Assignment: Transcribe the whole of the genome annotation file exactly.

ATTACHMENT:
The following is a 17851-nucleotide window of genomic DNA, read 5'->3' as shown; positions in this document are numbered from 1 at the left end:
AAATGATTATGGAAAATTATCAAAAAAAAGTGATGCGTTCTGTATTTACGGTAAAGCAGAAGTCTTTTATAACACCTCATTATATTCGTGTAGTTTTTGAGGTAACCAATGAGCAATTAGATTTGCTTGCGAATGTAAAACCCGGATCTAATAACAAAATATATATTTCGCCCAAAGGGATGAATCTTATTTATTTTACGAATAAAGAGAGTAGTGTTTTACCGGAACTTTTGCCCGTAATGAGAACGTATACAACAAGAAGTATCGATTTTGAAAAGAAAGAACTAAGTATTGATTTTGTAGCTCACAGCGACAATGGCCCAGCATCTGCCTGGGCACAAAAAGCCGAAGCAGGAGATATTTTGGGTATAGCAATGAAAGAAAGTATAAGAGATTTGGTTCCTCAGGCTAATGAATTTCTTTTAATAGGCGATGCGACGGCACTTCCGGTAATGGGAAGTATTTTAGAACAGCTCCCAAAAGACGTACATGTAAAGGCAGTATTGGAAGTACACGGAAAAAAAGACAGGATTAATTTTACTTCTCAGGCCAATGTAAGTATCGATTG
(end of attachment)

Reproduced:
The following is a 17851-nucleotide window of genomic DNA, read 5'->3' as shown; positions in this document are numbered from 1 at the left end:
AAATGATTATGGAAAATTATCAAAAAAAAGTGATGCGTTCTGTATTTACGGTAAAGCAGAAGTCTTTTATAACACCTCATTATATTCGTGTAGTTTTTGAGGTAACCAATGAGCAATTAGATTTGCTTGCGAATGTAAAACCCGGATCTAATAACAAAATATATATTTCGCCCAAAGGGATGAATCTTATTTATTTTACGAATAAAGAGAGTAGTGTTTTACCGGAACTTTTGCCCGTAATGAGAACGTATACAACAAGAAGTATCGATTTTGAAAAGAAAGAACTAAGTATTGATTTTGTAGCTCACAGCGACAATGGCCCAGCATCTGCCTGGGCACAAAAAGCCGAAGCAGGAGATATTTTGGGTATAGCAATGAAAGAAAGTATAAGAGATTTGGTTCCTCAGGCTAATGAATTTCTTTTAATAGGCGATGCGACGGCACTTCCGGTAATGGGAAGTATTTTAGAACAGCTCCCAAAAGACGTACATGTAAAGGCAGTATTGGAAGTACACGGAAAAAAAGACAGGATTAATTTTACTTCTCAGGCCAATGTAAGTATCGATTG